B.C. woman credits this acronym with saving her life after a stroke

Click to play video: 'Number of strokes on the rise in Canada, study shows'
Number of strokes on the rise in Canada, study shows
WATCH: Number of strokes on the rise in Canada, study shows – Jun 4, 2024

Quick thinking saved the life of Melissa Wing, a 29-year-old grad student in Victoria, B.C. She credits her knowledge of stroke symptoms for her swift action.

In July 2023, while chatting with friends at a goodbye party on a beach, Wing suddenly felt her face droop on the right side as she turned to look at her partner.

She remembers saying, “I don’t feel good, I think I am having a stroke.”

They immediately went to the hospital. Wing’s stroke symptoms progressed rapidly. While her initial presentation was facial drooping, she said within half an hour she also lost mobility in her right arm and hand, with worsening facial droop, and eventually lost her ability to speak.

“I was in the ER, saw a doctor within 20 minutes, was within an MRI machine within an hour, and was given the medication I needed within the critical four-hour mark,” Wing told Global News.

Story continues below advertisement
Melissa Wing and her partner Cole. Melissa Wing

In Canada, a stroke occurs once every five minutes, a troubling trend that is on the rise not only among older Canadians but also among young people, according to the Heart and Stroke Foundation.

To mark Stroke Month in June, the foundation released statistics on Tuesday, showing there are more than 108,000 stroke cases every year in the country. The latest numbers also reveal nearly one million individuals in Canada are currently grappling with the aftermath of a stroke and it is the primary contributor to adult disability.

The number of strokes continues to rise at a concerning rate each year, according to experts.

“It’s increasing, the actual total number of strokes occurring in Canada and in most of the Western world,” said Dr. Michael Hill, a neurologist based in Calgary, in an interview with Global News.

Story continues below advertisement

“Stroke can occur at any age. The highest peak is about in the first year of life in the pediatric age group. And then it does progressively occur more commonly as you get older. And that’s because the common risk factors like high blood pressure and high cholesterol, diabetes are more prevalent as you get older. But it’s still true that for people in their 20s, … it’s the most common major neurological condition.”

The latest health and medical news emailed to you every Sunday.

The Heart and Stroke Foundation attributes this rise to two key factors: a growing elder population (since age is a major stroke risk); and an increase in risk factors among younger demographics. These risk factors include high blood pressure, diabetes, unhealthy diets and a lack of physical activity.

Click to play video: 'Daily Aspirin reduces chance of 2nd heart attack, stroke: Study'
Daily Aspirin reduces chance of 2nd heart attack, stroke: Study

An acronym that can save a life

Although stroke cases are increasing, the awareness surrounding the symptoms of stroke is also rising, Hill explained. And recognizing the signs of a stroke and acting quickly can mean the difference between life and death, or the difference between a better recovery and a lasting disability, he added.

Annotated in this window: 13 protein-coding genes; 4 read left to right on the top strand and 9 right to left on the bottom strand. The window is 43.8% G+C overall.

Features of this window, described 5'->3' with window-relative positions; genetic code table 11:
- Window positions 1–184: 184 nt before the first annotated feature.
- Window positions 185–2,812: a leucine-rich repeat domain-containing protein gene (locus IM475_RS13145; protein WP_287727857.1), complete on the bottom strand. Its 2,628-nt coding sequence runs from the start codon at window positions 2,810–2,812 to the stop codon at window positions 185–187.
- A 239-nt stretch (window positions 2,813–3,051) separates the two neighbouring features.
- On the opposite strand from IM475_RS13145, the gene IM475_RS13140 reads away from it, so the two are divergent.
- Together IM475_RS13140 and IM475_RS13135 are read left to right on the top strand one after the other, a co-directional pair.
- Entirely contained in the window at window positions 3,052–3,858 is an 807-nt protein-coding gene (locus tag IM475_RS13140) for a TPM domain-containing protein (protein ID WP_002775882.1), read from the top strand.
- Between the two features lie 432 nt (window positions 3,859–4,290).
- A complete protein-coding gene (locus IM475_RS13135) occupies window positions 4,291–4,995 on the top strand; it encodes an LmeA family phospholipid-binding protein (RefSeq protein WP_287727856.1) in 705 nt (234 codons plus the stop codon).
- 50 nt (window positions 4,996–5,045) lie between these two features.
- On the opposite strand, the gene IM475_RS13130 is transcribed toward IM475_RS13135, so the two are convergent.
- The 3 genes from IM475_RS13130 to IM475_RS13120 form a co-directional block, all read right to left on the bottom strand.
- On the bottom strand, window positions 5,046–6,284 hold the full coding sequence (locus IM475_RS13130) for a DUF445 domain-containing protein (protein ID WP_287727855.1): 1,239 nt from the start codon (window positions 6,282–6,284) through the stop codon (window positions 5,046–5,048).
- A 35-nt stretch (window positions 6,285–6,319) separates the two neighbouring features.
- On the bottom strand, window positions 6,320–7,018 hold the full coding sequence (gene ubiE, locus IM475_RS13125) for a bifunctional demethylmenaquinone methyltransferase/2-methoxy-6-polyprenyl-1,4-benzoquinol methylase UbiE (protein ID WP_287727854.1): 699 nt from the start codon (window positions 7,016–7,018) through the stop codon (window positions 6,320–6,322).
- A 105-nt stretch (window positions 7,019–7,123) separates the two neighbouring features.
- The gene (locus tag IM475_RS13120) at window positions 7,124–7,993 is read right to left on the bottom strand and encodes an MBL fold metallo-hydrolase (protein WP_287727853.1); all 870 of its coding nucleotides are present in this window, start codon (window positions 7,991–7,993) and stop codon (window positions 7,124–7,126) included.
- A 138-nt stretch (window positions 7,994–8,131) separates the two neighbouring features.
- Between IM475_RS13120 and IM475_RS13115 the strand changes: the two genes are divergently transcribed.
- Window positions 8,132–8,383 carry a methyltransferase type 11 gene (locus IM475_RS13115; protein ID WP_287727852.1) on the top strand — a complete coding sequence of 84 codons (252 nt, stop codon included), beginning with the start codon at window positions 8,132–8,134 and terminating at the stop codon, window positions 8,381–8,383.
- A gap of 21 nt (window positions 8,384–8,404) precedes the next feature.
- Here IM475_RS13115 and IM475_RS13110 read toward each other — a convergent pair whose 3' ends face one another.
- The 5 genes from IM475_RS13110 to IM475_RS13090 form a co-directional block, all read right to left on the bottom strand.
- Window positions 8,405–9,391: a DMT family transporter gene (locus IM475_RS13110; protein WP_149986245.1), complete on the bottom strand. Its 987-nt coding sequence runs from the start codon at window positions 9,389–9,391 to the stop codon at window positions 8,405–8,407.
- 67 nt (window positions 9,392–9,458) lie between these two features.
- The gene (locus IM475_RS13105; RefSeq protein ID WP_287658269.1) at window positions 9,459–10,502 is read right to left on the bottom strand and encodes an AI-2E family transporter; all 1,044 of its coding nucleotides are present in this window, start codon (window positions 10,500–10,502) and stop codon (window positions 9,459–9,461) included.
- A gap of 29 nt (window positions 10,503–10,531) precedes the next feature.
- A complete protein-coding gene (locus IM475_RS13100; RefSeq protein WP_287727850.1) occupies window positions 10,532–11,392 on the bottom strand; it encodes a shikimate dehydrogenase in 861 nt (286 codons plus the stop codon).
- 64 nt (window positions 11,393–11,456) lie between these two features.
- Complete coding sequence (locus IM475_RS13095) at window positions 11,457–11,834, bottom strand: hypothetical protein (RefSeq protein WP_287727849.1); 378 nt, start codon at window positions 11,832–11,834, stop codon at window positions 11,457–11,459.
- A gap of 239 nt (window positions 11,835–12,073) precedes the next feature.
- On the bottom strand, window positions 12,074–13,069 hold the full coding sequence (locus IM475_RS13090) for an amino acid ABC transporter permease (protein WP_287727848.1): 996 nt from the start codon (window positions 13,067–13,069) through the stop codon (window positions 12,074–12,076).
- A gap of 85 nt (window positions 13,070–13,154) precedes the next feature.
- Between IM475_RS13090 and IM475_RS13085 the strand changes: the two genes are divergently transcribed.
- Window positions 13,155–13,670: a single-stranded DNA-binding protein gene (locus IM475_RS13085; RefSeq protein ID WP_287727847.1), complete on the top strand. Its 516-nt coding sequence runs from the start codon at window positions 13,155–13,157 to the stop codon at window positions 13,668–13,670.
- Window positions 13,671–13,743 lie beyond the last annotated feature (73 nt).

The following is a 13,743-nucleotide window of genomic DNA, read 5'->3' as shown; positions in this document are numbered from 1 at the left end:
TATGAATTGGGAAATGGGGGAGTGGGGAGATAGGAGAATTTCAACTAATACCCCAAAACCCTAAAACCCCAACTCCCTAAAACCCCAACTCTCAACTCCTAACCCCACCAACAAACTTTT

Story continues below advertisement

“The hopeful trend here is that more and more people seem to understand basic signs and symptoms of stroke and then can call for help,” Hill said.

“And that’s important because over the last couple of decades, there’s a revolutionary change, in that stroke can be treated acutely. So if we’re going to treat people in the first hour or hours after they’ve had a stroke event, we have to see them quickly.”

Thankfully, both Melissa and her partner, Cole, were well-versed in first aid. Recognizing the symptoms, she said she immediately recalled the “FAST” acronym, a tool for identifying potential strokes.

In entails:

  • Face – is it drooping?
  • Arms – can you raise both?
  • Speech – Is it slurred or jumbled?
  • Time to call 911 right away.

When Wing lost her ability to speak, she said it felt like she was trapped in her head.

“It was it was really scary. Especially when I lost my ability to speak,” she said. “So all the words were up in my head, but I just couldn’t get them to come out of my mouth. I couldn’t translate them, into speaking words.”

Multiple tests revealed the culprit behind Wing’s stroke: a previously undetected heart condition. This stroke likely led to the discovery of the condition, which she said might otherwise have gone unnoticed.

Story continues below advertisement

“So, in a weird way, I’m very lucky,” she said.

Wing said she is in much better health nearly one year after her stroke. Melissa Wing

Wing’s takeaway from experiencing a stroke at a young age? It can happen to anyone, she said. This underscores the critical importance of recognizing the symptoms of stroke.

“The FAST acronym … in a weird way kind of saved my life, and has the ability to save other people’s lives. The only reason why I knew I was having a stroke was because I knew that acronym. Otherwise, I think I would have just brushed it off because I’m so young.”

Time is critical in stroke treatment, Dr. Hill stressed. The faster a patient receives care, the better the outcome.

“If I can treat someone in the first hour, they may be able to walk out of the hospital the next day,” he said. “Whereas if I’m treating someone six to eight hours after stroke onset, then almost certainly they’ve got some damage.”

Story continues below advertisement

Wing spent four days in the hospital and recovered. And nearly one year later she said she is optimistic about her future.

“I continue my life like I did pre-stroke, which is fantastic. And I am very grateful and very lucky that I’ve had such minimal, long-lasting effects,” she said.

Sponsored content